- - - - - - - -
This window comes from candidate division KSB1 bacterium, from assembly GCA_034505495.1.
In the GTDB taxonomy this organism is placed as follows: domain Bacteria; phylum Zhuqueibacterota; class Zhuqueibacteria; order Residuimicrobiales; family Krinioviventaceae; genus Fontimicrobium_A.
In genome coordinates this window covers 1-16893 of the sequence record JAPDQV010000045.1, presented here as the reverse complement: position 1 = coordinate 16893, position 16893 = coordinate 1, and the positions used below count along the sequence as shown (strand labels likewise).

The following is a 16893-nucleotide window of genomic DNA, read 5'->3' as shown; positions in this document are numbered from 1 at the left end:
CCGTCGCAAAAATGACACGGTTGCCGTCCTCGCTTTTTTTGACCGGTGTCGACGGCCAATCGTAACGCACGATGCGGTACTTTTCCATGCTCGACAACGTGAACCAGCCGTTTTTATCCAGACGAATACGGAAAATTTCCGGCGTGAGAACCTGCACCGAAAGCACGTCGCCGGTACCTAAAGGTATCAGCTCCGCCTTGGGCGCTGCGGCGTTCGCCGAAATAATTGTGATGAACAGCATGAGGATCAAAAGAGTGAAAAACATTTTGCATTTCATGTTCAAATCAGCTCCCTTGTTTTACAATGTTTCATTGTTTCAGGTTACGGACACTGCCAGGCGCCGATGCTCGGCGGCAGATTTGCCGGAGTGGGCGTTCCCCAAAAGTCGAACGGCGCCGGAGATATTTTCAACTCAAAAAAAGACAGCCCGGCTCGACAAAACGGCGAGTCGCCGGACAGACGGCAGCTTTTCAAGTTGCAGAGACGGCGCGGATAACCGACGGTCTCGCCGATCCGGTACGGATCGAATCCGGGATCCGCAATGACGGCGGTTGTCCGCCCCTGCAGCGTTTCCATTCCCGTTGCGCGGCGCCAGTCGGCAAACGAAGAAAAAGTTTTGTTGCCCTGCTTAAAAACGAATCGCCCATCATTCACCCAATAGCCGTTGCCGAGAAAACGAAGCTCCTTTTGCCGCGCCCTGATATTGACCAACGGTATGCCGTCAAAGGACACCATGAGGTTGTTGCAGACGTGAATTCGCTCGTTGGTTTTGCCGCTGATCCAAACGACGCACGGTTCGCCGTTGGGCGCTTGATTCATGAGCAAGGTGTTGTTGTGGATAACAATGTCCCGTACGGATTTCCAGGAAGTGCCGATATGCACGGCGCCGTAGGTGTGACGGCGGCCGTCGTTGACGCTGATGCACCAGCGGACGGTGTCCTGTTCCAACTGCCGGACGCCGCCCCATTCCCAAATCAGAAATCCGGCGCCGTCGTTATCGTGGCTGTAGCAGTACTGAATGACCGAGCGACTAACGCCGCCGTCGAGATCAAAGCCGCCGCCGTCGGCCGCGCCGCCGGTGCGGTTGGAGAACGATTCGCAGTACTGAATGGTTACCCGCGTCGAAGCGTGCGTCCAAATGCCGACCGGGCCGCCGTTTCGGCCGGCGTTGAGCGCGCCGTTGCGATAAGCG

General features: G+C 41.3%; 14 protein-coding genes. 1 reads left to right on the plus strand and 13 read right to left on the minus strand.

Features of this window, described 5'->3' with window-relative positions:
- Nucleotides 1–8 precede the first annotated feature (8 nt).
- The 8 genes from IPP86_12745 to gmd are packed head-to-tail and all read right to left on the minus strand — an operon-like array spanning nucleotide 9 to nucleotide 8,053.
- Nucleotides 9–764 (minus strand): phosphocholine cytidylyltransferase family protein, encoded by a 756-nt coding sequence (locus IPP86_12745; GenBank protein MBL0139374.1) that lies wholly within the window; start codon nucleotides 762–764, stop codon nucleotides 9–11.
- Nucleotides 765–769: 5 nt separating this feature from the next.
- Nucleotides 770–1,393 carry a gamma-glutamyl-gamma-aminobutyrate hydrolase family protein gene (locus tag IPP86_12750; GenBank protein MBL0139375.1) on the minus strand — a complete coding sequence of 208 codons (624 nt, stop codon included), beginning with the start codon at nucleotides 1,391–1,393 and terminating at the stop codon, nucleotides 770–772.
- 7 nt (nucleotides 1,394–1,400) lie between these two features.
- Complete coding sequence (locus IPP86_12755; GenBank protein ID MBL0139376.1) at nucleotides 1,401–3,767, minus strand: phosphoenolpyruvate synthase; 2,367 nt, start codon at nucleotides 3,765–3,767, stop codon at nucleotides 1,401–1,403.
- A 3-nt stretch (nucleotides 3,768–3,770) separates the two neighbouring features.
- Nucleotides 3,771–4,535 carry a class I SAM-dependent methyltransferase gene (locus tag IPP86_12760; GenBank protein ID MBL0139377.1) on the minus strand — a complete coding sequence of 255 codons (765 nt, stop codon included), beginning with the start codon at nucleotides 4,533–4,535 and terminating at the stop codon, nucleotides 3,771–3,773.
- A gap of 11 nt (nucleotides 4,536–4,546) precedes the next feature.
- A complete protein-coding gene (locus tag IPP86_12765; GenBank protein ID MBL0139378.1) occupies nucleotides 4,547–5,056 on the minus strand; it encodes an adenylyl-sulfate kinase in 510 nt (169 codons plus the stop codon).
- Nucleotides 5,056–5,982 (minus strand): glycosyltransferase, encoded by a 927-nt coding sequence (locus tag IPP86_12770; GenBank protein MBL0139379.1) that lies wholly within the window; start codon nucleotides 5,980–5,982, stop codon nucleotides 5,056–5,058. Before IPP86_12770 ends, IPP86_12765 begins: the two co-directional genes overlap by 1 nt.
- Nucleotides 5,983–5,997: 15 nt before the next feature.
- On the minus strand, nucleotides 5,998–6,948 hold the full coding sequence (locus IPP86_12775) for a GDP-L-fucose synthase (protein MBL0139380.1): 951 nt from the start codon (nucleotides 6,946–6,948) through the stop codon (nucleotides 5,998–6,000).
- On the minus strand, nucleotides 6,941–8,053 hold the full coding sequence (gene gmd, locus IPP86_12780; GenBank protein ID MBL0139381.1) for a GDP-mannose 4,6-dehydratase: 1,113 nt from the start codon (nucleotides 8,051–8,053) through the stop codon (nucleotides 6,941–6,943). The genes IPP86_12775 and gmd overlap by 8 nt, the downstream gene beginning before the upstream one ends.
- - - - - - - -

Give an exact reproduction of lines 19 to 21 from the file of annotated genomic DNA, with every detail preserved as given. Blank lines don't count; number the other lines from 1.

- Nucleotides 5,056–5,982 (minus strand): glycosyltransferase, encoded by a 927-nt coding sequence (locus tag IPP86_12770; GenBank protein MBL0139379.1) that lies wholly within the window; start codon nucleotides 5,980–5,982, stop codon nucleotides 5,056–5,058. Before IPP86_12770 ends, IPP86_12765 begins: the two co-directional genes overlap by 1 nt.
- Nucleotides 5,983–5,997: 15 nt before the next feature.
- On the minus strand, nucleotides 5,998–6,948 hold the full coding sequence (locus IPP86_12775) for a GDP-L-fucose synthase (protein MBL0139380.1): 951 nt from the start codon (nucleotides 6,946–6,948) through the stop codon (nucleotides 5,998–6,000).